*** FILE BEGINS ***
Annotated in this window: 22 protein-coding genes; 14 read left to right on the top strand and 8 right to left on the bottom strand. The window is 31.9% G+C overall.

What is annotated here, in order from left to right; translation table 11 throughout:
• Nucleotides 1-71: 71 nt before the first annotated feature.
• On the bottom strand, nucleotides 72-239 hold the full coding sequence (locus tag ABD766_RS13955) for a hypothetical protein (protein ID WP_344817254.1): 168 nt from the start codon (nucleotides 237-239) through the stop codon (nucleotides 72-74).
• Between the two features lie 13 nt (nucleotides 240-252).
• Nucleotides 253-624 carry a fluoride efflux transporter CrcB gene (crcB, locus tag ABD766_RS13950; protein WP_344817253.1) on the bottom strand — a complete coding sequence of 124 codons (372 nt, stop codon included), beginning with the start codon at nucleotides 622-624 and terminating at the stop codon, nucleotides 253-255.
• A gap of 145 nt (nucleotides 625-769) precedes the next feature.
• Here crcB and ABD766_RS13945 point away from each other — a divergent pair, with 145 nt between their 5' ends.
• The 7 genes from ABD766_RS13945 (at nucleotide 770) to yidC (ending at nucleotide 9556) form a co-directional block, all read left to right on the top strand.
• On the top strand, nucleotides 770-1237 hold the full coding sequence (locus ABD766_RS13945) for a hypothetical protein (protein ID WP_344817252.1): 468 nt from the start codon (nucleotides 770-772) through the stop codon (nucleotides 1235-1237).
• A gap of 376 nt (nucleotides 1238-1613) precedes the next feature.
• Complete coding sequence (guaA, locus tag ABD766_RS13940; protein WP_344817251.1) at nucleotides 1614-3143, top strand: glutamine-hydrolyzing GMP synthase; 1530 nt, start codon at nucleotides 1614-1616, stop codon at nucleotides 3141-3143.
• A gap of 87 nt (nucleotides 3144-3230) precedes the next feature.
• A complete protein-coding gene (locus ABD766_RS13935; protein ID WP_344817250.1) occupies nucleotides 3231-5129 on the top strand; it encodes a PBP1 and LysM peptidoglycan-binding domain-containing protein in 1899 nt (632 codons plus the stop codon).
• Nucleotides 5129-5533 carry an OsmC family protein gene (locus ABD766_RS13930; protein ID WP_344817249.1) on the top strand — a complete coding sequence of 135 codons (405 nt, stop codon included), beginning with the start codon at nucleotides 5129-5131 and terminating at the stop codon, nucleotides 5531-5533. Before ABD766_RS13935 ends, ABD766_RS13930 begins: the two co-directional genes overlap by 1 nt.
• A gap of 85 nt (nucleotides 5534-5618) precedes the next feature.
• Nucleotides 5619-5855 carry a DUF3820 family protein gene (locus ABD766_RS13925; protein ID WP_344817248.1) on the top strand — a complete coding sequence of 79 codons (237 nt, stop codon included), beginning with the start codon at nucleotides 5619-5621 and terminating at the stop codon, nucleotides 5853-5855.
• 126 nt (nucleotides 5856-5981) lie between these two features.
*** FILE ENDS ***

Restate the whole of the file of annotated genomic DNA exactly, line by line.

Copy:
Annotated in this window: 22 protein-coding genes; 14 read left to right on the top strand and 8 right to left on the bottom strand. The window is 31.9% G+C overall.

What is annotated here, in order from left to right; translation table 11 throughout:
• Nucleotides 1-71: 71 nt before the first annotated feature.
• On the bottom strand, nucleotides 72-239 hold the full coding sequence (locus tag ABD766_RS13955) for a hypothetical protein (protein ID WP_344817254.1): 168 nt from the start codon (nucleotides 237-239) through the stop codon (nucleotides 72-74).
• Between the two features lie 13 nt (nucleotides 240-252).
• Nucleotides 253-624 carry a fluoride efflux transporter CrcB gene (crcB, locus tag ABD766_RS13950; protein WP_344817253.1) on the bottom strand — a complete coding sequence of 124 codons (372 nt, stop codon included), beginning with the start codon at nucleotides 622-624 and terminating at the stop codon, nucleotides 253-255.
• A gap of 145 nt (nucleotides 625-769) precedes the next feature.
• Here crcB and ABD766_RS13945 point away from each other — a divergent pair, with 145 nt between their 5' ends.
• The 7 genes from ABD766_RS13945 (at nucleotide 770) to yidC (ending at nucleotide 9556) form a co-directional block, all read left to right on the top strand.
• On the top strand, nucleotides 770-1237 hold the full coding sequence (locus ABD766_RS13945) for a hypothetical protein (protein ID WP_344817252.1): 468 nt from the start codon (nucleotides 770-772) through the stop codon (nucleotides 1235-1237).
• A gap of 376 nt (nucleotides 1238-1613) precedes the next feature.
• Complete coding sequence (guaA, locus tag ABD766_RS13940; protein WP_344817251.1) at nucleotides 1614-3143, top strand: glutamine-hydrolyzing GMP synthase; 1530 nt, start codon at nucleotides 1614-1616, stop codon at nucleotides 3141-3143.
• A gap of 87 nt (nucleotides 3144-3230) precedes the next feature.
• A complete protein-coding gene (locus ABD766_RS13935; protein ID WP_344817250.1) occupies nucleotides 3231-5129 on the top strand; it encodes a PBP1 and LysM peptidoglycan-binding domain-containing protein in 1899 nt (632 codons plus the stop codon).
• Nucleotides 5129-5533 carry an OsmC family protein gene (locus ABD766_RS13930; protein ID WP_344817249.1) on the top strand — a complete coding sequence of 135 codons (405 nt, stop codon included), beginning with the start codon at nucleotides 5129-5131 and terminating at the stop codon, nucleotides 5531-5533. Before ABD766_RS13935 ends, ABD766_RS13930 begins: the two co-directional genes overlap by 1 nt.
• A gap of 85 nt (nucleotides 5534-5618) precedes the next feature.
• Nucleotides 5619-5855 carry a DUF3820 family protein gene (locus ABD766_RS13925; protein ID WP_344817248.1) on the top strand — a complete coding sequence of 79 codons (237 nt, stop codon included), beginning with the start codon at nucleotides 5619-5621 and terminating at the stop codon, nucleotides 5853-5855.
• 126 nt (nucleotides 5856-5981) lie between these two features.